Antifa and the Collectivist Way of War

Saturday, August 17, 2019
By Paul Martin

By Paul Krause
AmericanThinker.com
August 17, 2019

Antifa storms in and out of the news, despite that fact, the Left is unable to denounce this militant band of thugs. The Left cannot denounce Antifa because Antifa embodies the very ethos of war and violence that collectivism needs to thrive on. To assail Antifa would be to attack the heart of the cancerous poison that is destroying liberty oriented societies.

Michael Oakeshott was one of the preeminent English-speaking conservative philosophers and writers of the last century. His essay “The Political Economy of Freedom” is as relevant today as when it was published in 1949 in the aftermath of the Second World War, the rise of the bureaucratic welfare state, and the dawn of the Cold War. Oakeshott offers cold insights into the reality of our now venerated New Deal, Franklin Roosevelt, Clement Atlee, and the welfare architects who shackled free society.

The aim of collectivists in free societies is not to wage a bloody revolution like the Jacobins or the Bolsheviks. As Oakeshott says, modern advocates of collectivism disintegrate the integral and wholesome reality of liberty. “We are instructed [by the enemies of freedom masquerading as advocates of freedom] to distinguish between ‘positive’ and ‘negative’ freedom, between the ‘old’ and the ‘new’ freedom, between ‘social,’ ‘political,’ ‘civil,’ ‘economic,’ and ‘personal’ freedom.” By focusing on only one or two freedoms, we are distracted as we lose our other freedoms.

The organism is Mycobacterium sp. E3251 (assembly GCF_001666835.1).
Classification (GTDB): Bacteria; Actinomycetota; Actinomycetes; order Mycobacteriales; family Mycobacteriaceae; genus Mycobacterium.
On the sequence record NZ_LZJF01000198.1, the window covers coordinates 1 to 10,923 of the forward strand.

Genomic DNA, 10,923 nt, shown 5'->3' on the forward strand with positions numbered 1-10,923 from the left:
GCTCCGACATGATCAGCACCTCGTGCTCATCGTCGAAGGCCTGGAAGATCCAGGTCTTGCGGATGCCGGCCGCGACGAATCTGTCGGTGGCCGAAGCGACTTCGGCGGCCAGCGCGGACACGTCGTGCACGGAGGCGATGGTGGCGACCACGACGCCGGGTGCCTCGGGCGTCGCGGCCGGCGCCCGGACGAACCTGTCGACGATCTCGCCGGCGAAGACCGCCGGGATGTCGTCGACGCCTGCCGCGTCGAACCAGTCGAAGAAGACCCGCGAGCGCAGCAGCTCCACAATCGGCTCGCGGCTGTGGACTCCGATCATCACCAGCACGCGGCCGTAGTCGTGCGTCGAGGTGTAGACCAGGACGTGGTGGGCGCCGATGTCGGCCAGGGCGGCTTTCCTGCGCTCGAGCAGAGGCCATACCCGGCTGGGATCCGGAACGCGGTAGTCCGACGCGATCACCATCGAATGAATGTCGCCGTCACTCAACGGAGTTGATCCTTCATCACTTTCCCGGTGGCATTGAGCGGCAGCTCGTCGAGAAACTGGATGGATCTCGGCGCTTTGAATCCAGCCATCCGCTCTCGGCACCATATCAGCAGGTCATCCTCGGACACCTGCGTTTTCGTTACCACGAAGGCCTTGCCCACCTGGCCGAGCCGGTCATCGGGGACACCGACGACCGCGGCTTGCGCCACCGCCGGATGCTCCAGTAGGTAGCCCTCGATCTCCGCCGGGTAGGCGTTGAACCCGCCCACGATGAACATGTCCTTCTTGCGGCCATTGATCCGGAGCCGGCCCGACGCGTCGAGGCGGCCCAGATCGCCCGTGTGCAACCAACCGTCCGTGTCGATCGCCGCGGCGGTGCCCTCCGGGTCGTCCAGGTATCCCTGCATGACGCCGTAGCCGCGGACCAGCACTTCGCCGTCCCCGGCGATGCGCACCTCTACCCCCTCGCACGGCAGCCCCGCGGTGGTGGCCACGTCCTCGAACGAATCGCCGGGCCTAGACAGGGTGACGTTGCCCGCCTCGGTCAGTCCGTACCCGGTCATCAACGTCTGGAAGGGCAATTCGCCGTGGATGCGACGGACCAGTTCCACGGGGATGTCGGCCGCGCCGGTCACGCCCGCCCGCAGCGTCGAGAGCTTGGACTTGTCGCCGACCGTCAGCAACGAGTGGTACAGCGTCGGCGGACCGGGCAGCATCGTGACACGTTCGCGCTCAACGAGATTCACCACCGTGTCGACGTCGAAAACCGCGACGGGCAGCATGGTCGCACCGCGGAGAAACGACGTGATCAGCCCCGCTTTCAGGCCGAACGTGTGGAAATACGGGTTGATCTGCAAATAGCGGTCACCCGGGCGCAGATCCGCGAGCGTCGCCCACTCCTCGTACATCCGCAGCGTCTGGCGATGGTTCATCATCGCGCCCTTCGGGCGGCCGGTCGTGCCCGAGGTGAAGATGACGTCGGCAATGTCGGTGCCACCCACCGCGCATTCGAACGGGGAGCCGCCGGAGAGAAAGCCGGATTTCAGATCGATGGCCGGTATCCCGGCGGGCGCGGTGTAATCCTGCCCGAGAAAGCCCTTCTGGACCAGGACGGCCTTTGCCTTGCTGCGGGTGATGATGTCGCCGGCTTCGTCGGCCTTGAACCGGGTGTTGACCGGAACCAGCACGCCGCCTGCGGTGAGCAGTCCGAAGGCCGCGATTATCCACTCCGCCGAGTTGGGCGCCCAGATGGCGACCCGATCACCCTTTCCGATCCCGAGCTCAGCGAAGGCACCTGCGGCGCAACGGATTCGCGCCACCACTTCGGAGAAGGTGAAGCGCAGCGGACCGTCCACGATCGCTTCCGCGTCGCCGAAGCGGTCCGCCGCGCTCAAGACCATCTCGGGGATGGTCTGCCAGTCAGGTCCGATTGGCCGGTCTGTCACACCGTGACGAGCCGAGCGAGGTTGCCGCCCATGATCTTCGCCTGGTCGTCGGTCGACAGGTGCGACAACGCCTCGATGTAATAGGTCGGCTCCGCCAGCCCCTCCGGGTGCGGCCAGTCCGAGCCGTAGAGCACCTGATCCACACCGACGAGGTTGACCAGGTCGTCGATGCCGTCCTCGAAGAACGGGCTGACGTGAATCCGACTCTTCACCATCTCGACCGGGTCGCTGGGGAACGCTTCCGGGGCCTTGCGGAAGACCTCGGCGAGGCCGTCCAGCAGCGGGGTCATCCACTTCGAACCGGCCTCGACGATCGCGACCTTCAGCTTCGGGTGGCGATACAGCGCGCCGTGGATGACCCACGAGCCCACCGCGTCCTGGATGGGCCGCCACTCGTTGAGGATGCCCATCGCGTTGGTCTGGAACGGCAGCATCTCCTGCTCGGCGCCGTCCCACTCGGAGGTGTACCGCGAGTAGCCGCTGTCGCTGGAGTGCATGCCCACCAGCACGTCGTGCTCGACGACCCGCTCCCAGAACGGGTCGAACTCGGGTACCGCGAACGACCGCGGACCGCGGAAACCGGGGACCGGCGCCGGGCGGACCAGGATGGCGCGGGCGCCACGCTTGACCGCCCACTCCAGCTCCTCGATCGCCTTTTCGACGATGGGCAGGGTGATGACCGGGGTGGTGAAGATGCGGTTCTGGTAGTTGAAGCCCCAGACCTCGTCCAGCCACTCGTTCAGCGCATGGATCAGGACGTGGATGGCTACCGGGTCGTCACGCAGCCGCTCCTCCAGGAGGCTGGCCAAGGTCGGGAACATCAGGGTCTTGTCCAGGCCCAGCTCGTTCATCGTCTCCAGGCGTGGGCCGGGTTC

According to Oakeshott, liberal collectivists pose as champions of one type of distinguished freedom, while perniciously eroding and destroying all the other types of freedom. Rather than see freedom as interconnected and wholesome, let alone organic, the new collectivists see institutions as oppressive and present integral society as backward and tyrannical. The new liberal, who is a Bolshevik in all but name, therefore fronts himself as a champion of engineered liberty; which is to say that he controls what freedoms the population will be allowed to have.

Collectivism thrives on war. In fact, it needs war. Collectivism demands the mobilization of people to advance its aims. As such, it is necessary for collectivists to always have an existential threat which allows for the perpetuition of mobilized society. As Oakeshott says, “[T]he real spring of collectivism is not a love of liberty, but war. The anticipation of war is the great incentive, and the conduct of war is the great collectivizing process.”

Abraham Lincoln began to collectivize the Union during the Civil War. Rooseveltfurther collectivized the “new nation” through the “war” on the Great Depression which was superseded by the Second World War. Roosevelt was not among the greatest presidents, as we’re told, but among our most destructive. He subjugated civil society to the bureaucratic state and thrust the American economy into its perpetual war economy existence — if there is no war for the post-Roosevelt economy, the economy will decentralize back into the hands of those it was taken from under the guise of national emergency. That is unacceptable to the collectivists. We are told that the economy would “collapse” into chaos if we decentralized it; this is precisely the trick that the collectivists employ to mask their intention.

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